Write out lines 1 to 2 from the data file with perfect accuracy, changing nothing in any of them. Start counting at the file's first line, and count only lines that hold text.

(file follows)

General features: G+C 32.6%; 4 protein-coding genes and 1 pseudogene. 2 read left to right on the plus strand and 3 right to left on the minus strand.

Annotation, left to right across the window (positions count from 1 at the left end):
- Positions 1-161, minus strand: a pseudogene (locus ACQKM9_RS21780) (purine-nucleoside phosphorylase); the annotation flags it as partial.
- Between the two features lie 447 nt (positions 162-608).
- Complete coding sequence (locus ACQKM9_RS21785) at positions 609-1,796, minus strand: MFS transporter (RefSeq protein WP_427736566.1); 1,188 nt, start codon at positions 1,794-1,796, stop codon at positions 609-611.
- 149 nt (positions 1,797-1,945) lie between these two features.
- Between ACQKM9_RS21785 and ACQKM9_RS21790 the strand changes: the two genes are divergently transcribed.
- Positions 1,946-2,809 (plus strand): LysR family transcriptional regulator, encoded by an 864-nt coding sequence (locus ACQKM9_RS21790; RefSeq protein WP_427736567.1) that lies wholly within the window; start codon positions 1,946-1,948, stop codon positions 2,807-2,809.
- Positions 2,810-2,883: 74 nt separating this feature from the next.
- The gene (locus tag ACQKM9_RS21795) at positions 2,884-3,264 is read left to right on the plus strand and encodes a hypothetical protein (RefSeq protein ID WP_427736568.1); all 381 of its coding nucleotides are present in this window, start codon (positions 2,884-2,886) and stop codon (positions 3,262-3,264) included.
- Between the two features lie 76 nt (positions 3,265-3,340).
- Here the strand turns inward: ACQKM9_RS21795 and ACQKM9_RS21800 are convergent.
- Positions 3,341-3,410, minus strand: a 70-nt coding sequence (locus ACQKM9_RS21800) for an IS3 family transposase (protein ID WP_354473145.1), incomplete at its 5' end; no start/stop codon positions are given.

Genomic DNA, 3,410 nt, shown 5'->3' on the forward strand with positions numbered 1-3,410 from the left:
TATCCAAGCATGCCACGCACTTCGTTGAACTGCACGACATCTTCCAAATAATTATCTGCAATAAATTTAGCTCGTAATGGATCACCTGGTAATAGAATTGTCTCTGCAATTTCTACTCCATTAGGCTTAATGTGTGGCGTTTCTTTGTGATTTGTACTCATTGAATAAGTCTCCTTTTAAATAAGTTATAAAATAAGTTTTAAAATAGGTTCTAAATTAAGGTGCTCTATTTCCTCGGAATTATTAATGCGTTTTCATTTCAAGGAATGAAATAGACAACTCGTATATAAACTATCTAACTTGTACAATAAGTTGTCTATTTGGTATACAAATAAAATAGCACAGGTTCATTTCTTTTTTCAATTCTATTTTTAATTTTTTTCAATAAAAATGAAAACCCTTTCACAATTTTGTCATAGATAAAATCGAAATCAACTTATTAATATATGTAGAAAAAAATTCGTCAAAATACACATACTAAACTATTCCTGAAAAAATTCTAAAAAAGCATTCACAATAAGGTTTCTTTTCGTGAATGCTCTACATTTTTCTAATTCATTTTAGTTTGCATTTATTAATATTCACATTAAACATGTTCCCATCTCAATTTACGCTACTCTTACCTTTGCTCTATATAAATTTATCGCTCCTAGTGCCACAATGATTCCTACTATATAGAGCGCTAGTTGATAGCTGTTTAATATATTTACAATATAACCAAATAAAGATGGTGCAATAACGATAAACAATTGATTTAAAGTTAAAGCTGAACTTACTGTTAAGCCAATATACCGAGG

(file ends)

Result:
General features: G+C 32.6%; 4 protein-coding genes and 1 pseudogene. 2 read left to right on the plus strand and 3 right to left on the minus strand.

Annotation, left to right across the window (positions count from 1 at the left end):